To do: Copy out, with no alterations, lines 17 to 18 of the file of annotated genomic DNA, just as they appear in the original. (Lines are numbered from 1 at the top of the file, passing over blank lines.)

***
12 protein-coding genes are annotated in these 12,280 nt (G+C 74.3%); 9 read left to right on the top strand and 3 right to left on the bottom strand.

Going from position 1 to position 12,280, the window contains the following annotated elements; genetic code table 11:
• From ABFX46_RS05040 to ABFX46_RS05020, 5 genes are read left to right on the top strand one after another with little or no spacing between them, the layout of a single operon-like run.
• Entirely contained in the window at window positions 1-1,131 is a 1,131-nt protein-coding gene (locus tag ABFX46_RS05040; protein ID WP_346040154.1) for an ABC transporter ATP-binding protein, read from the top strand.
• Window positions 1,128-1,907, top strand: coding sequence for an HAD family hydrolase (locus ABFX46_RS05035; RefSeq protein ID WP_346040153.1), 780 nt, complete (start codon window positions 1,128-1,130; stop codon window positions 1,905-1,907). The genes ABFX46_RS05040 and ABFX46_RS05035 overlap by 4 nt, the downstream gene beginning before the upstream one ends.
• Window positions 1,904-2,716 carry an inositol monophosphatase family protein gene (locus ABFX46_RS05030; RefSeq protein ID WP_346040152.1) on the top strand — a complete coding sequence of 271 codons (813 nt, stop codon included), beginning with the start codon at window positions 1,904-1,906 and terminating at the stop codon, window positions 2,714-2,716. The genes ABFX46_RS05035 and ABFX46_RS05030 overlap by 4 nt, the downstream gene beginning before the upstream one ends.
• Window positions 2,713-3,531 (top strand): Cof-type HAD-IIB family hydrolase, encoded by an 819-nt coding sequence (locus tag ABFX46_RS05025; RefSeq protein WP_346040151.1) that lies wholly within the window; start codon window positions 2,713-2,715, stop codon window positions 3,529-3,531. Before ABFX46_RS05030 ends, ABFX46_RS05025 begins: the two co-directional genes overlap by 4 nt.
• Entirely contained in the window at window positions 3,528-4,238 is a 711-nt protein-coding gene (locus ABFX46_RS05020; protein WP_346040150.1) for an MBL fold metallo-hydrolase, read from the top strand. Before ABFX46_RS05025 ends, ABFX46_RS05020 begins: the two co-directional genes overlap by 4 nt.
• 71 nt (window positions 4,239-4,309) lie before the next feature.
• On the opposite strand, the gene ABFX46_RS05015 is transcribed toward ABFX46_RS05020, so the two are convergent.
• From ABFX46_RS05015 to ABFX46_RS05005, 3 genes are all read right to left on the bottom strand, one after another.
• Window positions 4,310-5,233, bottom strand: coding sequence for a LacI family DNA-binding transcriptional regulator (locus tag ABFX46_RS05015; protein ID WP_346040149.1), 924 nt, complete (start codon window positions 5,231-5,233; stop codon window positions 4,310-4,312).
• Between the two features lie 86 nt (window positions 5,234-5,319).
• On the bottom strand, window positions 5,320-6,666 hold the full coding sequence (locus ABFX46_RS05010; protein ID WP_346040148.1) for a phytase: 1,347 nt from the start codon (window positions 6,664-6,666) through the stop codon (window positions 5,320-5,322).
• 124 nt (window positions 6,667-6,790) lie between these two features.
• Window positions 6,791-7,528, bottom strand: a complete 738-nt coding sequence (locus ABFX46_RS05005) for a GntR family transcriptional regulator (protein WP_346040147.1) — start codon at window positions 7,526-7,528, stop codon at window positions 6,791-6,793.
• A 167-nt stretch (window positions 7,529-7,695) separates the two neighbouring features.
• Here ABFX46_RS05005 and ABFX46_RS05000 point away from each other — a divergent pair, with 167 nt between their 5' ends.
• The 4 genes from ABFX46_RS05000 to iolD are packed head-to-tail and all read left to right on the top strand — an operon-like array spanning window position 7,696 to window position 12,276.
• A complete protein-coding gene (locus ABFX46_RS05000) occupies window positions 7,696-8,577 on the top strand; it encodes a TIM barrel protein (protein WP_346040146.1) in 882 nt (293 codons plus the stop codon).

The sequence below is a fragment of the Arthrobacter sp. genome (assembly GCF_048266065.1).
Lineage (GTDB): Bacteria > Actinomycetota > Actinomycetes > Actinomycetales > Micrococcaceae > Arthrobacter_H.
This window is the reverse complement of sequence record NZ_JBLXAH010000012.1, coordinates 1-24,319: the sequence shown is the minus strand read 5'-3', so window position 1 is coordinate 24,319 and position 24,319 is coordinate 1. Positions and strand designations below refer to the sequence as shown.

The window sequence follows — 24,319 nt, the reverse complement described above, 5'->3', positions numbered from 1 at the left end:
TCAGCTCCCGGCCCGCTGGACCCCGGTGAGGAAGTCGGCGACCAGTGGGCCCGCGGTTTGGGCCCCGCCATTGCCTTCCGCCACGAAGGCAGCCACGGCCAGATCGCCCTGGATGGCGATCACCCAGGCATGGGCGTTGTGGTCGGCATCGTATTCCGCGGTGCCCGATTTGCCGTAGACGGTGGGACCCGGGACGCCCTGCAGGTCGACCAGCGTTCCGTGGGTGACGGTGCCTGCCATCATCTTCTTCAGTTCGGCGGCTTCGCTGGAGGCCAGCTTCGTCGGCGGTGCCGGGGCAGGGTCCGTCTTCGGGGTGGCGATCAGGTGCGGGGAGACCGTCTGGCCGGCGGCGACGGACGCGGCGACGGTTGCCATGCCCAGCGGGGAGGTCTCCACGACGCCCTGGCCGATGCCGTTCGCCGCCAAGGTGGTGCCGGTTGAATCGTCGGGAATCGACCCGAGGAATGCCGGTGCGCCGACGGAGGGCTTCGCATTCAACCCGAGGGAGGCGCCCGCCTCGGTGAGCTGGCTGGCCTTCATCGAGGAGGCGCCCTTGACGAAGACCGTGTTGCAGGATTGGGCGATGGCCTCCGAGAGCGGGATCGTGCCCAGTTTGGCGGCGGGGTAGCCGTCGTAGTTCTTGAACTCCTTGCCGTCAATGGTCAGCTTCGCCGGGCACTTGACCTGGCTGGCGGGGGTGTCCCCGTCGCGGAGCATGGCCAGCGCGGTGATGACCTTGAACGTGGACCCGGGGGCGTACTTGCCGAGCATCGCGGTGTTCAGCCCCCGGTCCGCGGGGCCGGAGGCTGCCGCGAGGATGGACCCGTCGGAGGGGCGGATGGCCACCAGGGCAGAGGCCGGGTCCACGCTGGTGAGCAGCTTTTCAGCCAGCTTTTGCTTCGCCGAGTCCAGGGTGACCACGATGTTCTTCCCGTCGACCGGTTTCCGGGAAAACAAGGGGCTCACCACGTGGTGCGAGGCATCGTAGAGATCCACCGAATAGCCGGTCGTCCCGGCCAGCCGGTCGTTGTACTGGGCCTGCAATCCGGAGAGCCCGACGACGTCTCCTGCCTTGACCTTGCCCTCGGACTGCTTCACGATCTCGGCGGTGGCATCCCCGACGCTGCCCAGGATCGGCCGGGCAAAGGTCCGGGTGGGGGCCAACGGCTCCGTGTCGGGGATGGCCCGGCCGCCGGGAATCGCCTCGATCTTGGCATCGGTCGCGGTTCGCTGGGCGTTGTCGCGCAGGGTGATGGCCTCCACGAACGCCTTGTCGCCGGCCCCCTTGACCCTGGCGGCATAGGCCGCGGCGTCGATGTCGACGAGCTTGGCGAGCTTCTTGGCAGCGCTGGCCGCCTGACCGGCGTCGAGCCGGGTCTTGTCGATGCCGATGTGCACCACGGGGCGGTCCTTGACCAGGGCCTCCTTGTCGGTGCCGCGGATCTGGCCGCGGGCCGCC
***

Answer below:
• A 167-nt stretch (window positions 7,529-7,695) separates the two neighbouring features.
• Here ABFX46_RS05005 and ABFX46_RS05000 point away from each other — a divergent pair, with 167 nt between their 5' ends.